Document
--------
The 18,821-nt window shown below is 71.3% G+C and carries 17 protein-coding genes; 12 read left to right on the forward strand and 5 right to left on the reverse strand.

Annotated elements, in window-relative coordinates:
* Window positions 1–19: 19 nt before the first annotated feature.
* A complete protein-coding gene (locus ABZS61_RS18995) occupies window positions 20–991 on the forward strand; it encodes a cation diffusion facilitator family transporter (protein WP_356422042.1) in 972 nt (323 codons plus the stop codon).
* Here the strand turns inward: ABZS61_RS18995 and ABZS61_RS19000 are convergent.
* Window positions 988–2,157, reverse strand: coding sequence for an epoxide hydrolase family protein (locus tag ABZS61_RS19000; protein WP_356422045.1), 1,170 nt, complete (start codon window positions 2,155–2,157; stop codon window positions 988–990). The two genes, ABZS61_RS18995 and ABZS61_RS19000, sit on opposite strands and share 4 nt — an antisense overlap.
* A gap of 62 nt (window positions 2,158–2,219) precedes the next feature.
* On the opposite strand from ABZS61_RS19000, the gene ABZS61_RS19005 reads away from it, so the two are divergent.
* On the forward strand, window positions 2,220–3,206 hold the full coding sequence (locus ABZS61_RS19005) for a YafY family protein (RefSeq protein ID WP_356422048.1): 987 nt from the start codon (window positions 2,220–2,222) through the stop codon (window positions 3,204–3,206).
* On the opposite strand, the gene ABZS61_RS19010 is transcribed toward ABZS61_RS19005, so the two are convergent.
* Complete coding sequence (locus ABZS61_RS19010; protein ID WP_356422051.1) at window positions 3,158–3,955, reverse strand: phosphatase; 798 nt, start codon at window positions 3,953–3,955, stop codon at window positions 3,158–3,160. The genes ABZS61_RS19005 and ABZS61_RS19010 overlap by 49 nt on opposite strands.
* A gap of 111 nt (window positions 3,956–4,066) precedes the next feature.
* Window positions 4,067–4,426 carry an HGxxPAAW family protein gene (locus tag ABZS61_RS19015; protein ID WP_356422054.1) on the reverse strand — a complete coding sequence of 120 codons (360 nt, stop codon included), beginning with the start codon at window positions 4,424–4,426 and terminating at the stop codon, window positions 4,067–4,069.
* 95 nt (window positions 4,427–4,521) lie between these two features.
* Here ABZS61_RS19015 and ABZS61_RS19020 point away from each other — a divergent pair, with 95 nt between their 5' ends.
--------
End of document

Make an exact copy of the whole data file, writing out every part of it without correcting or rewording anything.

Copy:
The 18,821-nt window shown below is 71.3% G+C and carries 17 protein-coding genes; 12 read left to right on the forward strand and 5 right to left on the reverse strand.

Annotated elements, in window-relative coordinates:
* Window positions 1–19: 19 nt before the first annotated feature.
* A complete protein-coding gene (locus ABZS61_RS18995) occupies window positions 20–991 on the forward strand; it encodes a cation diffusion facilitator family transporter (protein WP_356422042.1) in 972 nt (323 codons plus the stop codon).
* Here the strand turns inward: ABZS61_RS18995 and ABZS61_RS19000 are convergent.
* Window positions 988–2,157, reverse strand: coding sequence for an epoxide hydrolase family protein (locus tag ABZS61_RS19000; protein WP_356422045.1), 1,170 nt, complete (start codon window positions 2,155–2,157; stop codon window positions 988–990). The two genes, ABZS61_RS18995 and ABZS61_RS19000, sit on opposite strands and share 4 nt — an antisense overlap.
* A gap of 62 nt (window positions 2,158–2,219) precedes the next feature.
* On the opposite strand from ABZS61_RS19000, the gene ABZS61_RS19005 reads away from it, so the two are divergent.
* On the forward strand, window positions 2,220–3,206 hold the full coding sequence (locus ABZS61_RS19005) for a YafY family protein (RefSeq protein ID WP_356422048.1): 987 nt from the start codon (window positions 2,220–2,222) through the stop codon (window positions 3,204–3,206).
* On the opposite strand, the gene ABZS61_RS19010 is transcribed toward ABZS61_RS19005, so the two are convergent.
* Complete coding sequence (locus ABZS61_RS19010; protein ID WP_356422051.1) at window positions 3,158–3,955, reverse strand: phosphatase; 798 nt, start codon at window positions 3,953–3,955, stop codon at window positions 3,158–3,160. The genes ABZS61_RS19005 and ABZS61_RS19010 overlap by 49 nt on opposite strands.
* A gap of 111 nt (window positions 3,956–4,066) precedes the next feature.
* Window positions 4,067–4,426 carry an HGxxPAAW family protein gene (locus tag ABZS61_RS19015; protein ID WP_356422054.1) on the reverse strand — a complete coding sequence of 120 codons (360 nt, stop codon included), beginning with the start codon at window positions 4,424–4,426 and terminating at the stop codon, window positions 4,067–4,069.
* 95 nt (window positions 4,427–4,521) lie between these two features.
* Here ABZS61_RS19015 and ABZS61_RS19020 point away from each other — a divergent pair, with 95 nt between their 5' ends.